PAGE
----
The Cullivoe style of fiddle playing can be directly traced back well over 100 years. However it undoubtedly takes its roots from much further back still. The distinctive sound of the local tunes, mostly reels, derives from the unusual tuning of the fiddle ( ADAE instead of the conventional GDAE,known locally as the " high bass " )and the lively bowing style. ( The bowing was once described by Willie Barclay Henderson as ' like wippin a screw o coarn'. )
Ther are 6 members of the group today. The two senior members, Angus Henry and John Henderson wer taught to play by John's father Willie Barclay Henderson ( 1900-1977 ) and Bobby Jamieson ( 1892-1977 ). From the 1910s until the 1970s Willie and Bobby were the foremost fiddlers in North Yell, playing at almost all local dances and weddings until the 50s and 60s when the accordion became more popular.
Willie and Bobby were taught in turn by Brucie Danielson ( 1869-1930 ), the earliest known player of the style and a fiddler of high repute in his day.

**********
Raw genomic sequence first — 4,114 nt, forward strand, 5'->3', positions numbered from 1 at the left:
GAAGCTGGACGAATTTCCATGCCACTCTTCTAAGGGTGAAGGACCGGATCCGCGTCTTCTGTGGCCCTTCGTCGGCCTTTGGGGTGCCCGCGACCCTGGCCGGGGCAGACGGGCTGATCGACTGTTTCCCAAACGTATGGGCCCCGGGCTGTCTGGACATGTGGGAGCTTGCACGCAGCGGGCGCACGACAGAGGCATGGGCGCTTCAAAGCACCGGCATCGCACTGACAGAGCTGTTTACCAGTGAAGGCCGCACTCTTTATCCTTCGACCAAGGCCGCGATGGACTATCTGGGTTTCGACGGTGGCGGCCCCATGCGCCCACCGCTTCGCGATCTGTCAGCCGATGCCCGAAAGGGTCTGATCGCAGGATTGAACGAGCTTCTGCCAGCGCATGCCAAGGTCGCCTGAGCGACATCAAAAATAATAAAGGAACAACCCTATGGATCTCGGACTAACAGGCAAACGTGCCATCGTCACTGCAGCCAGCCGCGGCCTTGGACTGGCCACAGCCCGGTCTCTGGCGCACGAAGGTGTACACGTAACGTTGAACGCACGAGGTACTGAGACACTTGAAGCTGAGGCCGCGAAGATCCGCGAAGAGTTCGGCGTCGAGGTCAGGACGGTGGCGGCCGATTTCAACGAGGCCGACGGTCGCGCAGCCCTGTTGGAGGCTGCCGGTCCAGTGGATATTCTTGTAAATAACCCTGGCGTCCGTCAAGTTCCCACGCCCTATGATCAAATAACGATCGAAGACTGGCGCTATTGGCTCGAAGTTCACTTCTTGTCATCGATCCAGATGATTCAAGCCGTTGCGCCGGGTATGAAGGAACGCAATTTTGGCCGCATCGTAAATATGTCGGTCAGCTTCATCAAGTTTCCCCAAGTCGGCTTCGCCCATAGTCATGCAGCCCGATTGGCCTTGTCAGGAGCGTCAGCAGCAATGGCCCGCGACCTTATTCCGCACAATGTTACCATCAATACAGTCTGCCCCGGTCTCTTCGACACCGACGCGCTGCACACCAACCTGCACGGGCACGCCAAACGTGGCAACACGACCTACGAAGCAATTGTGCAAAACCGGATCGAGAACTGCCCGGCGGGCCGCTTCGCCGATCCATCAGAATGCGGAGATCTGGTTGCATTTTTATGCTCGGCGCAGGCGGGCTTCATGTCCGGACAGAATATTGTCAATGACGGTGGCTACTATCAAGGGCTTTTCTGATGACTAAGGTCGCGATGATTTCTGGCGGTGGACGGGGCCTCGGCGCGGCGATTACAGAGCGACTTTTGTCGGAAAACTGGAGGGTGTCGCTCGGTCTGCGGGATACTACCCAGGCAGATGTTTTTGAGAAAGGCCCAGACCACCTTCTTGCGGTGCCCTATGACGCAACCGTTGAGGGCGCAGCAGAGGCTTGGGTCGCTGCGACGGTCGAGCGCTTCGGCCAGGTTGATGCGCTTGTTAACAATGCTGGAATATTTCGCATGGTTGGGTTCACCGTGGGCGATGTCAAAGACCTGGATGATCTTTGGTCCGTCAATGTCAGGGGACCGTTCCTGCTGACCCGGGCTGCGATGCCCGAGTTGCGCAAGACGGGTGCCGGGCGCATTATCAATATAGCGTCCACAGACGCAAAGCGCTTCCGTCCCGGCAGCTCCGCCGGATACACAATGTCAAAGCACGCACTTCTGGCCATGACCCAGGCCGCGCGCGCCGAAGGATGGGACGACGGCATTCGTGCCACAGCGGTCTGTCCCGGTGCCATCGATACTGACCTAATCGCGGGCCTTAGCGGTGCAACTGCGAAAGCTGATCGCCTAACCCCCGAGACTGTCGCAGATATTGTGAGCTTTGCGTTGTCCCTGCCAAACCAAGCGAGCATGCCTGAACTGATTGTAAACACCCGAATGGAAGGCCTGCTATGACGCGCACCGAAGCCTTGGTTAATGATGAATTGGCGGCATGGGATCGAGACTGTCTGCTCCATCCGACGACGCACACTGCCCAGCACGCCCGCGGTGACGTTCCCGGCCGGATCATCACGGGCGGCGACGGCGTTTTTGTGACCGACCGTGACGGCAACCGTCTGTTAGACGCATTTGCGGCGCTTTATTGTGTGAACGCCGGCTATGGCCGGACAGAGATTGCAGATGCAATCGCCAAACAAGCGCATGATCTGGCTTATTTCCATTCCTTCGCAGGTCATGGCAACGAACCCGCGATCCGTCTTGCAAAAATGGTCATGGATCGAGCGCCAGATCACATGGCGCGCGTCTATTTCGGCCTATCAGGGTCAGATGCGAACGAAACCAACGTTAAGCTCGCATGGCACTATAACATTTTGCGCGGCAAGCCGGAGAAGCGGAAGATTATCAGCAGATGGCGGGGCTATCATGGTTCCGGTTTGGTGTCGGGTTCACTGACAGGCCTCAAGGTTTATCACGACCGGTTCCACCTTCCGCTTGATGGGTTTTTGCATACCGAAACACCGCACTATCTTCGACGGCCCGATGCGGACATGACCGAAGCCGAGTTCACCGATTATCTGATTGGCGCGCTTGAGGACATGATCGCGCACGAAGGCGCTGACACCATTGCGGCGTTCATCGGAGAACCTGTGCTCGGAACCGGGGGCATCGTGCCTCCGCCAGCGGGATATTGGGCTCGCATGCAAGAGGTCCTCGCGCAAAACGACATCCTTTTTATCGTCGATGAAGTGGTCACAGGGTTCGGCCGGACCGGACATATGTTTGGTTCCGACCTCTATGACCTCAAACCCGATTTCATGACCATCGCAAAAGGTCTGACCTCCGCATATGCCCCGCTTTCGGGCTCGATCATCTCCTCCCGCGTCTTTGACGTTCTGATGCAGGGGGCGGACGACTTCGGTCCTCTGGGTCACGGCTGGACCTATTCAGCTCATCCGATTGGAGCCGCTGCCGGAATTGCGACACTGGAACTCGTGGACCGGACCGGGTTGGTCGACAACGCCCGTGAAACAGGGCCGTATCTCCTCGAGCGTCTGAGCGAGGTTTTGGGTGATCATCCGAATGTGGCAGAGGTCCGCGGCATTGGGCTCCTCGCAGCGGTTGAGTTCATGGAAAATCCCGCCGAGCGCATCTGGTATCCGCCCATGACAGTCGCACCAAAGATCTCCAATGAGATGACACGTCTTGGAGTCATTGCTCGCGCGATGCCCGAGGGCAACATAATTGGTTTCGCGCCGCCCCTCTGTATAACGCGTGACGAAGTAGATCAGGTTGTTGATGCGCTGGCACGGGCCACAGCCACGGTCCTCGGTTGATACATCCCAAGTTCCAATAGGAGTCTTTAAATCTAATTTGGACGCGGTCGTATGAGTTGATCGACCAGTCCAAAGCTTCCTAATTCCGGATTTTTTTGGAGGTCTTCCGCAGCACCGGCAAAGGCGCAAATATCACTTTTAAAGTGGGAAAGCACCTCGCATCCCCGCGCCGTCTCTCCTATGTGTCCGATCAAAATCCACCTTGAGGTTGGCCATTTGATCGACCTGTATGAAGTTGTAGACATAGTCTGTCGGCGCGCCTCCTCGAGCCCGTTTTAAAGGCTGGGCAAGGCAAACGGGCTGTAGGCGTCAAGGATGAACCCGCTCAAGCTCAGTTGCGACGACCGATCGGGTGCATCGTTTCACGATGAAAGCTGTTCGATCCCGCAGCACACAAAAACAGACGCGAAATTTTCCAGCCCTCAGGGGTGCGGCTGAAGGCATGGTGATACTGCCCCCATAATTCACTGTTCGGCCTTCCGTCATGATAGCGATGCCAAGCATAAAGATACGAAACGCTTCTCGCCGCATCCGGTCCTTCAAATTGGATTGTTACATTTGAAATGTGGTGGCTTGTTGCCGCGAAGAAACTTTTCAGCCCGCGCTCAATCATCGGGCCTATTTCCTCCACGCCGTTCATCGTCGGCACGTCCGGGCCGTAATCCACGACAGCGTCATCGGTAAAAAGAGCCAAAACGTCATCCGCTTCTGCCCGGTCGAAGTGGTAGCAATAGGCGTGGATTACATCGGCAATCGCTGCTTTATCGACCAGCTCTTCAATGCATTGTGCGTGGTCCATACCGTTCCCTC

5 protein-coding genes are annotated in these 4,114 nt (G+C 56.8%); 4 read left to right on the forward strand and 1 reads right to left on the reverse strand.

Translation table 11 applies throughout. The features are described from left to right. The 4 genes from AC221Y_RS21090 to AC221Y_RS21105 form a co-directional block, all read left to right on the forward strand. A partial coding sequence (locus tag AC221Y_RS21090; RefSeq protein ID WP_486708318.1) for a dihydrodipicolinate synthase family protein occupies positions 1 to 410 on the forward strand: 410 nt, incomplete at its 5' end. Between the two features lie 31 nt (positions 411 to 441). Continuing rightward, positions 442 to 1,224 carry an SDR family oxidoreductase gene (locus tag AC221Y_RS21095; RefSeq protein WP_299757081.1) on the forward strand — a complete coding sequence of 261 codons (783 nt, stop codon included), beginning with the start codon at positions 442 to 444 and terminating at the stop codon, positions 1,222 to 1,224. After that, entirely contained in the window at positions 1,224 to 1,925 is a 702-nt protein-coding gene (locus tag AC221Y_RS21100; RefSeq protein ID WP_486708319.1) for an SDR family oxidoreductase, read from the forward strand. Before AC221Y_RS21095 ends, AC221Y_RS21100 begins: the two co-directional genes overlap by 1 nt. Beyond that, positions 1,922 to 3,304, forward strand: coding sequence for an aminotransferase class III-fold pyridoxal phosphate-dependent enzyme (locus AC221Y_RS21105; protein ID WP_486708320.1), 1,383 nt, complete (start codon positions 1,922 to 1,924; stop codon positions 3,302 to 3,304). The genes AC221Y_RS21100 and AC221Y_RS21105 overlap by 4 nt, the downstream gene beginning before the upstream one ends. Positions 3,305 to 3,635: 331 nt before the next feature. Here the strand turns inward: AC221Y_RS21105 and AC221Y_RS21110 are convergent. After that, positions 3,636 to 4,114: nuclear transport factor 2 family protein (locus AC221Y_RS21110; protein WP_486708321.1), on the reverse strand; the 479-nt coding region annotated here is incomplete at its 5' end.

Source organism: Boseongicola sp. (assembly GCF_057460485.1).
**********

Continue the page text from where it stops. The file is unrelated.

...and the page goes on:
Other notable fiddlers playing in the Cullivoe style in the past were Nicky Tulloch ( 1891-1949 ) Simpson Henderson (1888-1970 ) Davie Henry (1903-1993 ) Ian Anderson (1929-2003 ) Magnus Henderson ( 1930-1963 ) Robert John Henderson (1932-1971 )
The Cullivoe fiddlers have enjoyed many revivals since the 1960s. In the 1970s visits from Tammy Anderson and Peter Cook from the School of Scottish Studies led to appearances at the Kinross Folk Festival in 1972, recordings featured on several compilations L.Ps and a study of the style published in a book ' The Fiddle Tradition of the Shetland Isles '. In the 1990s interest was again boosted by the visit of Catriona MacDonald's summer schools and a trip to Edinburgh foe Fiddle 98.
More recently the fiddlers have achieved a higher profile through trips to Faroe and Sweden, and regular appearances locally at the Folk Festivals and Fiddle Frenzy events.
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